The Packers offense with Rodgers at QB is on pace to set all-time standards in passing yards..."

Fixed it for you. Passing numbers are *team* numbers, not the QB's personal numbers. The relentless attribution of what 11 players produce (more than 11, actually) to just one player is extremely irritating. One can understand it among average fans, but when the most sophisticated analytical sites -- specifically dedicated to promoting more accurate understanding of the game -- keep piling it on, it drives me nuts.

When Mickey Mantle hit 52 home runs they were his and he'd have hit near the same number playing for any team including the Kansas City Athletics. When Ted Williams hit .369 that was what *he* did, and he'd have done about the same on the White Sox. But QB numbers are not like that at all.

Take Tom Brady, whose 2007 (with the Pats O) Rodgers is on course to surpass.

From 2001 thru 2006 Brady's average ranking was 7th by DYAR and 8th by DVOA (including, in the years when "he" won three Super Bowls, average rankings of 8th and 9th). Then in 2007 Moss and Welker arrived. Suddenly Brady was an all-time great QB, ranked #1 in both by a mile. His new teammates made that difference, but those great 2007 passing numbers are listed above as his.

If you don't believe it, consider the situation today if Brady had been drafted in the 5th round by the Matt Millen Lions instead of the 6th by the Pats. Let's say Tom then got handed the starting job in his second year, just like happened on the Pats ... while keeping in mind that PFR.com attributes 28% of passing yards to the QB and the rest to the other players on the O. What would "Brady's numbers" be today, with the other Lions contributing 72% of them?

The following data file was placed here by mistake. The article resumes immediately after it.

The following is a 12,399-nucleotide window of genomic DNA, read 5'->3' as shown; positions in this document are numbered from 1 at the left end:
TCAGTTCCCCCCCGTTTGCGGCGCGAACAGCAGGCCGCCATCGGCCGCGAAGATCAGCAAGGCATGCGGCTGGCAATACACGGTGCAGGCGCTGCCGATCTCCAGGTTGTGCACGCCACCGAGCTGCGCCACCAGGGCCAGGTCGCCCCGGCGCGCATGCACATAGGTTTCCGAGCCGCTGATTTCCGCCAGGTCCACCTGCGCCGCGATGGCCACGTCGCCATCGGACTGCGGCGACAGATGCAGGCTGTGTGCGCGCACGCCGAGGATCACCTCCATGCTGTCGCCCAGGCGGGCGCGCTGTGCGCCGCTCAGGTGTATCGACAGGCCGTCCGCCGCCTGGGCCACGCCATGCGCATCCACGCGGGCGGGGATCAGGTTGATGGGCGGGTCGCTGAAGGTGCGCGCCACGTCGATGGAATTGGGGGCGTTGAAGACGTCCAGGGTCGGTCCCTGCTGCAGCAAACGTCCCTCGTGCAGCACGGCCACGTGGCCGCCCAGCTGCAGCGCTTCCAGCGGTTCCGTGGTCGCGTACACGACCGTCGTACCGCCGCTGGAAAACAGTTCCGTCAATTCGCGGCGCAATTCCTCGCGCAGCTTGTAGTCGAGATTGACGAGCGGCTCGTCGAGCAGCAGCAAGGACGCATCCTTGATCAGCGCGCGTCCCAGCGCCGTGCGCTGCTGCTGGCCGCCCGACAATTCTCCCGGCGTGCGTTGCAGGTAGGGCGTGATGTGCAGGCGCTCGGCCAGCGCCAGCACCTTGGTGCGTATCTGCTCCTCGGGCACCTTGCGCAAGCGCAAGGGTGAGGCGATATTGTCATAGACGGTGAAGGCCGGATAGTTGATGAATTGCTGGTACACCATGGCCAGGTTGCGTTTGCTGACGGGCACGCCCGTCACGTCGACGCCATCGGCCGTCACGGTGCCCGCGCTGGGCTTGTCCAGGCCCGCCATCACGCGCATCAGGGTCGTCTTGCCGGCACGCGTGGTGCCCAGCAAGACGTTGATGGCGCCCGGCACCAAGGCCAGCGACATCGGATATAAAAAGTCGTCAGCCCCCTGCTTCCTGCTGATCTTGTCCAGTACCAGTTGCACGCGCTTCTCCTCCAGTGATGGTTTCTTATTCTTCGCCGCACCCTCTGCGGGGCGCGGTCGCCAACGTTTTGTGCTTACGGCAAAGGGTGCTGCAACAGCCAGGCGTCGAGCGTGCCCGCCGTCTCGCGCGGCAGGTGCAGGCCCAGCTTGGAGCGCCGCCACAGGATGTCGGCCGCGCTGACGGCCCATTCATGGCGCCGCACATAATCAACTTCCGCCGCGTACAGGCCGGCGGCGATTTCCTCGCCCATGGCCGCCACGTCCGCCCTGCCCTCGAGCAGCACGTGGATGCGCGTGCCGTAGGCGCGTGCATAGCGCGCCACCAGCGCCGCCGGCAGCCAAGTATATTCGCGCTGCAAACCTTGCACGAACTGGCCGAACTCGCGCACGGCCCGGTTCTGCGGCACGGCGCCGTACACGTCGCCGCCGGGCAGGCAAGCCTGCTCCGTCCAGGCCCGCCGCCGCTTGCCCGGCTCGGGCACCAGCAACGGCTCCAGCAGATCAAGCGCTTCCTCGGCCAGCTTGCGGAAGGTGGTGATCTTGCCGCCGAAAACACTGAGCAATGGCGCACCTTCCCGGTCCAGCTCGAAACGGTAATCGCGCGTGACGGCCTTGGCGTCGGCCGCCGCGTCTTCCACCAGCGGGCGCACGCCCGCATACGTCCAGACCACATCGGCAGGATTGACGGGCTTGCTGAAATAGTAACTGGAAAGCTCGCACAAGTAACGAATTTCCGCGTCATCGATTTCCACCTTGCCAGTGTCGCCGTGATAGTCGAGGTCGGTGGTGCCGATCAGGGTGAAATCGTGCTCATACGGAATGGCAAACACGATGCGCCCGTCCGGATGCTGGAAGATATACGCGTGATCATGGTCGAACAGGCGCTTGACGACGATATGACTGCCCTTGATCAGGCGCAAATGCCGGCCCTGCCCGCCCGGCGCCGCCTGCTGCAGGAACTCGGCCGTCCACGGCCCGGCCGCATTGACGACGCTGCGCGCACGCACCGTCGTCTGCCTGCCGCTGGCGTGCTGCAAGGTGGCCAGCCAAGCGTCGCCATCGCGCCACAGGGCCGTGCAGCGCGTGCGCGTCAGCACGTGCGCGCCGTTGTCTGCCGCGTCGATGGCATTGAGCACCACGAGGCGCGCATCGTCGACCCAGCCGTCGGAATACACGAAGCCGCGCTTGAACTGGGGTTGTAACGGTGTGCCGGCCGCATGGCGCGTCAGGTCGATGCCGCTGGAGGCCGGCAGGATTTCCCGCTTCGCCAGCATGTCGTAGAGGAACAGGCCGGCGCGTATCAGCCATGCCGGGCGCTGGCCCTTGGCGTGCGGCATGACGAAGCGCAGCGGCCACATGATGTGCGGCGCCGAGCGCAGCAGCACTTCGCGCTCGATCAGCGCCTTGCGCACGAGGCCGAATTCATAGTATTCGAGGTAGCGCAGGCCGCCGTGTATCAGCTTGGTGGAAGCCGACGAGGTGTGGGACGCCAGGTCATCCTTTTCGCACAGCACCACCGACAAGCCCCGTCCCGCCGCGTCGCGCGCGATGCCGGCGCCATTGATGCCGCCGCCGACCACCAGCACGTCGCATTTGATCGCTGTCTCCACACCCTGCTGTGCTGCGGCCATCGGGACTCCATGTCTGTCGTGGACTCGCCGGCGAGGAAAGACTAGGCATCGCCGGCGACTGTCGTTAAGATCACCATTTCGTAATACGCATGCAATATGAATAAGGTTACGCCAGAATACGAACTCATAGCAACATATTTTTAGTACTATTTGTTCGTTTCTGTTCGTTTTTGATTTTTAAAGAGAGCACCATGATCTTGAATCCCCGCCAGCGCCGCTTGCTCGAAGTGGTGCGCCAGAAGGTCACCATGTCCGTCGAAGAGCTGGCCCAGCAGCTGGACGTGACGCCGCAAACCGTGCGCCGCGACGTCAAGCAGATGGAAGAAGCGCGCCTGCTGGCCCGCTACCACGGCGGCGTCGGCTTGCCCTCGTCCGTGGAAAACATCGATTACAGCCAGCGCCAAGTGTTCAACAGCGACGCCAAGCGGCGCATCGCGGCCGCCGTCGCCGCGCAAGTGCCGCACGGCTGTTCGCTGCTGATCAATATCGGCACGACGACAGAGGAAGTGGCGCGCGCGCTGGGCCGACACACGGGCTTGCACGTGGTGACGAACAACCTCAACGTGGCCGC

Well, his rankings on a SB winning team were 12th and 12th, so on the pathetic 2-12 Lions we can be sure they'd be a danged lot worse. Maybe he'd have improved the Lions' record to 3-13 or even 4-12 ... a bad losing season still with league bottom numbers, after which all the fans and media would have said, "We can never win with a 5th-round QB like this", and Millen would have used his top pick to draft Harrington or somebody else just like he did, and have handed same the job, just like he did.

And "Brady's numbers" today would be a Lions' fan trivia question. Which makes it clear that Brady's numbers are *not* Brady's numbers at all, they are the numbers of the team offense with Brady at QB.